Treat your-shelf to a local author’s expo


Nithin Reddy Nagapur

Poet Ty Davis attended the expo to connect with locals.

Readers gathered in the Advanced Learning Library to check-out, not a book, but the local authors who wrote them on Saturday.

Local Authors Day returned to the library after being absent for three years due to COVID-19. 

Sara Dixon, the Adult Programming Manager, said the event was not only a meet and greet but a networking event. 

“[The event] is not only a chance for the public to come in and meet local authors that they probably didn’t even know existed … The other part of it is it’s a mixer for authors,” Dixon said. “You’re trying to learn what other people’s stories are so that maybe it inspires you in some other area that you’re trying to figure out.” 

The event started with a panel featuring the authors Amanda Wen, Dana McCall and Grant Snider. The authors discussed the writing process, inspiration and the revision process among other topics.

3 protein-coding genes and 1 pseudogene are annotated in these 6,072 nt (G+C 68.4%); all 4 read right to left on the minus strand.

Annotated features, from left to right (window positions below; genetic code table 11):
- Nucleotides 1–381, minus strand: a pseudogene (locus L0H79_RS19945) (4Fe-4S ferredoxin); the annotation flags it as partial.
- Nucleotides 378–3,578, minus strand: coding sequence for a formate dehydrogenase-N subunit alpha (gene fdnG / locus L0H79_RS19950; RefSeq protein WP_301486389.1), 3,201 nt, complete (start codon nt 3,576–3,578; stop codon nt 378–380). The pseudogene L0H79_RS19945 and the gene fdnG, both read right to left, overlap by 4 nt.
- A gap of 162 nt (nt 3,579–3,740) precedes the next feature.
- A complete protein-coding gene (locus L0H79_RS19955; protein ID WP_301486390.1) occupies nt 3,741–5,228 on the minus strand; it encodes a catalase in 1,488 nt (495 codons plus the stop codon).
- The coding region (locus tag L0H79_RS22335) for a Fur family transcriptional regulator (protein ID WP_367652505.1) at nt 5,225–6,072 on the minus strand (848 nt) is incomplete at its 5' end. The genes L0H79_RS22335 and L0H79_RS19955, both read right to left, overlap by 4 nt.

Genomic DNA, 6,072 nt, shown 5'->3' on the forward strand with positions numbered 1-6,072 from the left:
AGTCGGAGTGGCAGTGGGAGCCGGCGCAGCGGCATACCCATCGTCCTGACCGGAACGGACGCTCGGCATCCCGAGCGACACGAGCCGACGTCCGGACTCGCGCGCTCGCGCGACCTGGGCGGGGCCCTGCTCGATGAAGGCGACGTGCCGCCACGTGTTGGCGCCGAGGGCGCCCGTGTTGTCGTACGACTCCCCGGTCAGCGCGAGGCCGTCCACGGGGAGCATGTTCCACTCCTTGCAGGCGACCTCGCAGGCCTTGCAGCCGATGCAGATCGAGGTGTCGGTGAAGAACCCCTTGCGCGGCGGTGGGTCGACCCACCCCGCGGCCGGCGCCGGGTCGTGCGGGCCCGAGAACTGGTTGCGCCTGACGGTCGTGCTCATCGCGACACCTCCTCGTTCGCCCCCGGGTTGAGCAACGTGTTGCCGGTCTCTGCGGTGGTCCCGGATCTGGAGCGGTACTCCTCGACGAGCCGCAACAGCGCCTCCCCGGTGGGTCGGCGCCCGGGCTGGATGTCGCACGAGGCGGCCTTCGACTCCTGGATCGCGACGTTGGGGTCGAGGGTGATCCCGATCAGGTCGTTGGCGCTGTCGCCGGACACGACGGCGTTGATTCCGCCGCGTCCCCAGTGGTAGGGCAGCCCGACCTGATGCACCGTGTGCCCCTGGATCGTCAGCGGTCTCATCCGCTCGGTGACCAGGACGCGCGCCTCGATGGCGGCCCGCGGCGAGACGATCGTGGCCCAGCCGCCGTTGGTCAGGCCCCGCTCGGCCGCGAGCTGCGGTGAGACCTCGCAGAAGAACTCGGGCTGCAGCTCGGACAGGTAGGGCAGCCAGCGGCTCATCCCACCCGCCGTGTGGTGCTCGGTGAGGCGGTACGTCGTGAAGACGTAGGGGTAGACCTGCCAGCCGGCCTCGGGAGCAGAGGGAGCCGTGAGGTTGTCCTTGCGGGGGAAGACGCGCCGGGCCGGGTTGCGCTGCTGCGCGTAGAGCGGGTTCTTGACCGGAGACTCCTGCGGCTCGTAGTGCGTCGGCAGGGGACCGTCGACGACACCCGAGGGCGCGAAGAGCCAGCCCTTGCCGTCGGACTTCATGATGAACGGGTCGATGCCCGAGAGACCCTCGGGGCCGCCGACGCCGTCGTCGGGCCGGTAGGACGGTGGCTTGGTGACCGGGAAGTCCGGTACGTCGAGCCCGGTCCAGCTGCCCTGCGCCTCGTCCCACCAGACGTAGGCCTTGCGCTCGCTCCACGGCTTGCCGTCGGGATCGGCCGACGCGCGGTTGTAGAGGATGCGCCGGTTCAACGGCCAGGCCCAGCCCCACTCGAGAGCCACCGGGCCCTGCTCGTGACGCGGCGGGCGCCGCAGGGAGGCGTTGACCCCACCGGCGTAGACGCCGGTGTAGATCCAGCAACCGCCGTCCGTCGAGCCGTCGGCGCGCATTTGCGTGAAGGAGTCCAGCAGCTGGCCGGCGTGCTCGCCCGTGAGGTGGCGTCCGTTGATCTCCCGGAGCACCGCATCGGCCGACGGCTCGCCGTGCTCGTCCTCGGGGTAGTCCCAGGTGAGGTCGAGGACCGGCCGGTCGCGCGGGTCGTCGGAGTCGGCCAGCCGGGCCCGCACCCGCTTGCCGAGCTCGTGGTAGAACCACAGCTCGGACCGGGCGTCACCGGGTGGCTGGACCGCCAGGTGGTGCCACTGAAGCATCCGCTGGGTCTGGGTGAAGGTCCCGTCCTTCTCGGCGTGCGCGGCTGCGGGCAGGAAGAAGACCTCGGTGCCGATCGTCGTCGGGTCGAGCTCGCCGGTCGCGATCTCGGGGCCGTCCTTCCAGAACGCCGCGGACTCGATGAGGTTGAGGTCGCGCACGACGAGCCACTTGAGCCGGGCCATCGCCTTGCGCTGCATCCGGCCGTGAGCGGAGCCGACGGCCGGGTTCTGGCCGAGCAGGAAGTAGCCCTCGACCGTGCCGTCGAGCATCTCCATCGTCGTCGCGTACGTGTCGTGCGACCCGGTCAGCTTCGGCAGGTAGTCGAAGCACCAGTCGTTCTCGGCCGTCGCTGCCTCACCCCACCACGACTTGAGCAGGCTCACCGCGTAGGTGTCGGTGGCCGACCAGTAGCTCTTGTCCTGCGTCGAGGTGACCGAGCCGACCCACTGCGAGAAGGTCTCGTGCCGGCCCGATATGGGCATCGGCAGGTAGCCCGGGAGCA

Dana McCall, a Wichita native, started writing children’s stories because her middle child preferred her bedtime stories over others. She started publishing last year in May, and now has six stories self-published. 

McCall said she wanted to shine a light on underrepresented characters in children’s literature. “I realized at a young age I could put myself into any position I wanted to be in, so regardless of the life I was living at that time, I was not bound to that type of life, I could be and do anything I wanted to,” McCall said. 

Grant Snider is a cartoonist, children’s book author and orthodontist. Originally, he thought the comics he wrote were for grown-ups. After his friends’ children started reading them, though, he realized his books could be for children too. His latest project, targeted at elementary school to middle school-age children, is a collection of poetry comics for kids.

“It’s my first book of comics I’ve done start to finish as a book, not just thrown together after the fact so that was kind of terrifying,” Snider said. 

Amanda Wen, a novelist, said her favorite part of writing is when she first gets the idea.

“My least favorite part is where I’m at right now,” Wen said. “It’s not fresh, shiny and new anymore and you’re kind of tired of the characters and they’re not cooperating with me, and I don’t really know how to fix their problems, and some of them have so many problems.”

After the panel, there was a break before the expo started at 2 p.m. The expo consisted of 88 authors of various genres. The genres ranged from children’s books, to Christian, to paranormal and many others. 

The Advanced Learning Library holds other events as well, including workshops for writers.